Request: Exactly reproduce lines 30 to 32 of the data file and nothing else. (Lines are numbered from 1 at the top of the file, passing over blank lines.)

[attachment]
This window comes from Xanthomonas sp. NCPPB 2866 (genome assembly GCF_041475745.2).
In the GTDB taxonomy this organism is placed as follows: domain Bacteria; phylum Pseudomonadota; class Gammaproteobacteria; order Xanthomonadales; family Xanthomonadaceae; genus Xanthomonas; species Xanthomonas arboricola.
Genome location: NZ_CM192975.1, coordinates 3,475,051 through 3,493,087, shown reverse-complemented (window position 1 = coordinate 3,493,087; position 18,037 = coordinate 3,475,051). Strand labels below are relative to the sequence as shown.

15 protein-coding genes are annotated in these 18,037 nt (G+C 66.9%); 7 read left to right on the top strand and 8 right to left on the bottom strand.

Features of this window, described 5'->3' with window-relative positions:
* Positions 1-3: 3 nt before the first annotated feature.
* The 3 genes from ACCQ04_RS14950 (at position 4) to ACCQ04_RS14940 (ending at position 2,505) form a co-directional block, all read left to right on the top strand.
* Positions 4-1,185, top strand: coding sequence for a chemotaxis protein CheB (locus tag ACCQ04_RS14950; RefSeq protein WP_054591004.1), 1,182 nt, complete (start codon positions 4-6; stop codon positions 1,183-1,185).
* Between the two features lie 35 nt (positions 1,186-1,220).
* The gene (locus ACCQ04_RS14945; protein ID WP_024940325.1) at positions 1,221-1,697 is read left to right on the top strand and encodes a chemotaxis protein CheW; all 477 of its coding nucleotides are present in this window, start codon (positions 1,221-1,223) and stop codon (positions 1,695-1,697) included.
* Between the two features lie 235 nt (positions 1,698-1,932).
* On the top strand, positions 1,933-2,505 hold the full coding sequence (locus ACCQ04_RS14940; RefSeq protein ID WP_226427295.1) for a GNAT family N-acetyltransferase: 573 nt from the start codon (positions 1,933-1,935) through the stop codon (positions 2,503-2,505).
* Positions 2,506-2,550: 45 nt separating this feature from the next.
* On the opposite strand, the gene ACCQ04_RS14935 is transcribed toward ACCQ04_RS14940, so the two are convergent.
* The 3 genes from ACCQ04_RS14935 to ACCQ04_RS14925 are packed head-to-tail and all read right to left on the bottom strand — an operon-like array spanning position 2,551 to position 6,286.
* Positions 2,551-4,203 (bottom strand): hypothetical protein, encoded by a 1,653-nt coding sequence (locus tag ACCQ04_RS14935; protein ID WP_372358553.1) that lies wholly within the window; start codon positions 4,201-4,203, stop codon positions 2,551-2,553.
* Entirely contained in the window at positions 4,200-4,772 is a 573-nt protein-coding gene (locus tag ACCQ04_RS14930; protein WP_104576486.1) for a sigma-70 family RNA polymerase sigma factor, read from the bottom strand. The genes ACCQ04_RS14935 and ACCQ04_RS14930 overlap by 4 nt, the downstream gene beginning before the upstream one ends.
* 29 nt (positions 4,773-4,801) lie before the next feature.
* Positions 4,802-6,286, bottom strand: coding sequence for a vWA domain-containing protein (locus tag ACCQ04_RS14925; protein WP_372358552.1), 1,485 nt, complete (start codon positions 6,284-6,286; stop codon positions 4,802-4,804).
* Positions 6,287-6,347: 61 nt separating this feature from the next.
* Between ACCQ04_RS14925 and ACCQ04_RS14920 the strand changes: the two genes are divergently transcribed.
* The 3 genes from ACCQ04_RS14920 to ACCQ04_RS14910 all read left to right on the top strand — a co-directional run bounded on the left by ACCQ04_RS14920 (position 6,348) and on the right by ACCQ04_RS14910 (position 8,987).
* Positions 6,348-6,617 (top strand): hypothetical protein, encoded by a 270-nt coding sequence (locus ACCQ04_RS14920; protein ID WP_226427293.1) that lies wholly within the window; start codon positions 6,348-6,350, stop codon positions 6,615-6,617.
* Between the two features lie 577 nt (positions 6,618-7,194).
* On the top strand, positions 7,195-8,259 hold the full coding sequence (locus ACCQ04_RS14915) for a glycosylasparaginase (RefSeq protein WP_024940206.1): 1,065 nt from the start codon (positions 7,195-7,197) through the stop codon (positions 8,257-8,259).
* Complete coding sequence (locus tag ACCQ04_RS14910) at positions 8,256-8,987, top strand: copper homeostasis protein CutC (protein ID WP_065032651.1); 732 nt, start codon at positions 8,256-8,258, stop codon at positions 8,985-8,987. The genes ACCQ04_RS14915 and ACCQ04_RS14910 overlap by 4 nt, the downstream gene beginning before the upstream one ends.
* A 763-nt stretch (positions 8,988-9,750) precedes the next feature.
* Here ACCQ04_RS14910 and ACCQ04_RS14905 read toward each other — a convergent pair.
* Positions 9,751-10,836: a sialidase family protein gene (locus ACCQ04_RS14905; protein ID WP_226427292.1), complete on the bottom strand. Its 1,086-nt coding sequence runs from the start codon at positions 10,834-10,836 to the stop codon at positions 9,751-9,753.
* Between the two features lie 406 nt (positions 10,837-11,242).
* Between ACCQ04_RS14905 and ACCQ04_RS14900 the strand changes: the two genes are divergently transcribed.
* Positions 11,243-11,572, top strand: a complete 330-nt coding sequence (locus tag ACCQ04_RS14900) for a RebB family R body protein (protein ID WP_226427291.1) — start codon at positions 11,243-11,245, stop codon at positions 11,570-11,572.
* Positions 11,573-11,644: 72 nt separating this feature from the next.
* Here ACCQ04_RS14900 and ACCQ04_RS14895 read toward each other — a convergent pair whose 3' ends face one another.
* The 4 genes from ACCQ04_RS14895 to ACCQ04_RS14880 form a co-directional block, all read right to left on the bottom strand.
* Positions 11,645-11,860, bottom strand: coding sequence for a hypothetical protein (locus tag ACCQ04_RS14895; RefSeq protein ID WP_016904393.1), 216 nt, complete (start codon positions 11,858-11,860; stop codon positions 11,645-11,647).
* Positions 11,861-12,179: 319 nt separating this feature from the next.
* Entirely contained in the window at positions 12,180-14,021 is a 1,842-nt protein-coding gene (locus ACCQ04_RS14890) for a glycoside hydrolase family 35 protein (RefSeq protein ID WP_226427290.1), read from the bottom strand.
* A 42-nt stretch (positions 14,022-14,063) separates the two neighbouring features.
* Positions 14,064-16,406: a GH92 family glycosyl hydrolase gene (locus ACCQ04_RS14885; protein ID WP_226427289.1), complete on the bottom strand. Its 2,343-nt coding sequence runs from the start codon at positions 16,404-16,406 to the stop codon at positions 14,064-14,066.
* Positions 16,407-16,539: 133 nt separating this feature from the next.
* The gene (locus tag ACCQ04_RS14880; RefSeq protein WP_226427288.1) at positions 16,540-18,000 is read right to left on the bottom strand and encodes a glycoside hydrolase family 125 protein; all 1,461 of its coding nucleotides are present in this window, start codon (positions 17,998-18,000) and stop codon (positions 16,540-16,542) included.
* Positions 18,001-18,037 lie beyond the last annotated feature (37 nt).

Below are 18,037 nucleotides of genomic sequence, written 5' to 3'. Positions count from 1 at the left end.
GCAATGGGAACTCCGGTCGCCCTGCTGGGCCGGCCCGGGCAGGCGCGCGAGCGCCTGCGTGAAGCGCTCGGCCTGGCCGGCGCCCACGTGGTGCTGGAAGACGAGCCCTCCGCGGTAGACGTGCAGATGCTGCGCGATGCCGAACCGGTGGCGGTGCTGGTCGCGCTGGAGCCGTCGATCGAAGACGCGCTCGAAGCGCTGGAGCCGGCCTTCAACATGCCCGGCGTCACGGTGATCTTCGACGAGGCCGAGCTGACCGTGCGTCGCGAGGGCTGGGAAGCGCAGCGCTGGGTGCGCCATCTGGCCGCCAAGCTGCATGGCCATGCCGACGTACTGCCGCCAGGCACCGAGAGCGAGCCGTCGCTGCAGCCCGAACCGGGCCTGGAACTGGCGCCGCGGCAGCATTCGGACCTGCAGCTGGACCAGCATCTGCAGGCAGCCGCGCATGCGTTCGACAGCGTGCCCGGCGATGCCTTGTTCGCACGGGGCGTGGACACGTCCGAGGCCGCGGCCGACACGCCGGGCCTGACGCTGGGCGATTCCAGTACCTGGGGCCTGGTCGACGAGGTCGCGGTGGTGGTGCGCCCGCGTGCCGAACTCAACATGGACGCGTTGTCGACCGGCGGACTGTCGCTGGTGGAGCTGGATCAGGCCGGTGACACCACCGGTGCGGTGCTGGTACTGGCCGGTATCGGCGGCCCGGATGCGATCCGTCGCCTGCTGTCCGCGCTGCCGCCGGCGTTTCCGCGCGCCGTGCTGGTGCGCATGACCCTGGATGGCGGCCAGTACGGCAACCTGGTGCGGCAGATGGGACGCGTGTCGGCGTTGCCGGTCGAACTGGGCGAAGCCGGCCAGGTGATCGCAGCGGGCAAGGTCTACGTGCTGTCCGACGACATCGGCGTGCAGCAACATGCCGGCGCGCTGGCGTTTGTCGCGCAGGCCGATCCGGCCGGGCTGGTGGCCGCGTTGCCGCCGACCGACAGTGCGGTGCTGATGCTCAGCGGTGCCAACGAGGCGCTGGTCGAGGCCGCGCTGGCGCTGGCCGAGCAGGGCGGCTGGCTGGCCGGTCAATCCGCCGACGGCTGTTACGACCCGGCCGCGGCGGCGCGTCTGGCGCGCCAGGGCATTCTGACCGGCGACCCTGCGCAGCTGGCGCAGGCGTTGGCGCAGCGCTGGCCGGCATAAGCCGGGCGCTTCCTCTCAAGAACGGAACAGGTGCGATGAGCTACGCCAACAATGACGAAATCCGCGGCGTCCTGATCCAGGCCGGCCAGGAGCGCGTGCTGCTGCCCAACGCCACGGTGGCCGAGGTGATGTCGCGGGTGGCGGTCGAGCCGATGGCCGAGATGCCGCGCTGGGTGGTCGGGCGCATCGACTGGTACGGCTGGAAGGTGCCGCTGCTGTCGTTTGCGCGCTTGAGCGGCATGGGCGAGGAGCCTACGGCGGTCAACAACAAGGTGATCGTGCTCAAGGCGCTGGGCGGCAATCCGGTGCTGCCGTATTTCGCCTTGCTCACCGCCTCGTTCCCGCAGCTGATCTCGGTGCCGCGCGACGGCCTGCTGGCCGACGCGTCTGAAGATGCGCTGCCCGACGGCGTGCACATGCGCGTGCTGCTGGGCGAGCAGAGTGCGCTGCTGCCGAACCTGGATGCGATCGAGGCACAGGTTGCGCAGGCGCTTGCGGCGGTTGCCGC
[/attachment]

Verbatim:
* Between the two features lie 406 nt (positions 10,837-11,242).
* Between ACCQ04_RS14905 and ACCQ04_RS14900 the strand changes: the two genes are divergently transcribed.
* Positions 11,243-11,572, top strand: a complete 330-nt coding sequence (locus tag ACCQ04_RS14900) for a RebB family R body protein (protein ID WP_226427291.1) — start codon at positions 11,243-11,245, stop codon at positions 11,570-11,572.